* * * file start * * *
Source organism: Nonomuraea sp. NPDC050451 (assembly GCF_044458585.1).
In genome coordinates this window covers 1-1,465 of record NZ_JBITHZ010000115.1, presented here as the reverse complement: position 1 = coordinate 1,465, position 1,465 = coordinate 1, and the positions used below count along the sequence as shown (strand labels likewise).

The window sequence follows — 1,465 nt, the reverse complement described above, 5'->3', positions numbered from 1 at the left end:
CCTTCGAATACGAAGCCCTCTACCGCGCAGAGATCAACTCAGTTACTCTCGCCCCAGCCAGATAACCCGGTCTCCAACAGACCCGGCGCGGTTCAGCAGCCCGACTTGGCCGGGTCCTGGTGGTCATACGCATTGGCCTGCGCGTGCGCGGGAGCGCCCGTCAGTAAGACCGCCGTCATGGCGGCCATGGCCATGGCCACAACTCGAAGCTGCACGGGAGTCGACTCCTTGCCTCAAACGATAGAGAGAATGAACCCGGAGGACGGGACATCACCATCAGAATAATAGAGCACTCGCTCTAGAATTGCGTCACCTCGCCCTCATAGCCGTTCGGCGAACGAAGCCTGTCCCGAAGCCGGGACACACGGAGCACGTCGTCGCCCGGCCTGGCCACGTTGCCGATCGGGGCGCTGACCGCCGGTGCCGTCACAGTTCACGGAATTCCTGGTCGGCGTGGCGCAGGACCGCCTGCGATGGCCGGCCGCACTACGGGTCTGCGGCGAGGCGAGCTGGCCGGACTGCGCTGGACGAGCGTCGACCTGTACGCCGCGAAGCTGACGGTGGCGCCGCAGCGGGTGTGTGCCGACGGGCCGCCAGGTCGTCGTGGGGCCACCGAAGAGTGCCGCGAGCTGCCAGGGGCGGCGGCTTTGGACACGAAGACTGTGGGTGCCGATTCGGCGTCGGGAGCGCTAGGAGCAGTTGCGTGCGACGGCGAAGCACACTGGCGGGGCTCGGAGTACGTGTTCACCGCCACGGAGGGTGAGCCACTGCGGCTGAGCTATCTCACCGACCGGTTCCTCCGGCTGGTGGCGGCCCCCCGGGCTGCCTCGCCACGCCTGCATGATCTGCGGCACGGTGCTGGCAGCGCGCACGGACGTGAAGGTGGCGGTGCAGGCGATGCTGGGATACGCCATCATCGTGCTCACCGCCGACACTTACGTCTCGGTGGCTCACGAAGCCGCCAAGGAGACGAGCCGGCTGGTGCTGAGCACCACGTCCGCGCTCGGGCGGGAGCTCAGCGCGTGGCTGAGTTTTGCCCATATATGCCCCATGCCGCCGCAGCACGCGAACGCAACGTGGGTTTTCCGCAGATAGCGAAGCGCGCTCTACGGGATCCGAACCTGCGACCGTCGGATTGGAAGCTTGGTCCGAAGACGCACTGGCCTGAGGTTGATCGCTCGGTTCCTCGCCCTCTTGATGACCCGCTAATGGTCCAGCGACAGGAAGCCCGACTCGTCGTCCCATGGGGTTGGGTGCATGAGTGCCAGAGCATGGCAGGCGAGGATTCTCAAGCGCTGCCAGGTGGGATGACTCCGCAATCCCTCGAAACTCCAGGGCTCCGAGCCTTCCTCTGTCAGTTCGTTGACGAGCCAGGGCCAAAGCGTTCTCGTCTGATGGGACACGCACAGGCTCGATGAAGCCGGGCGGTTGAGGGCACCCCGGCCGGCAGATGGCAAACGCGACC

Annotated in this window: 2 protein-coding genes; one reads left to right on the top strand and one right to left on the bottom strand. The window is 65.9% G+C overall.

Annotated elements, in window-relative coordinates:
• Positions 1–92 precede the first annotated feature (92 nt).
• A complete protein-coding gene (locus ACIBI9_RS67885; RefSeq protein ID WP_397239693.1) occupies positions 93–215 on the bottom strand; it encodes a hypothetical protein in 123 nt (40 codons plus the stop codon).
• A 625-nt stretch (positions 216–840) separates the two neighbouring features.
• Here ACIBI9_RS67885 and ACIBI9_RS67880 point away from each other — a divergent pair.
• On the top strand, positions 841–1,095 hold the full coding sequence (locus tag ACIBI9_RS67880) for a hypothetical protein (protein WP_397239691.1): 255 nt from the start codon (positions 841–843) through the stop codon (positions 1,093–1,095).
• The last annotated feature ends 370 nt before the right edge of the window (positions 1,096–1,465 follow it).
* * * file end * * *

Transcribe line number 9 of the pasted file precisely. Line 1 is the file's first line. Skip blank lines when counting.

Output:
• A 625-nt stretch (positions 216–840) separates the two neighbouring features.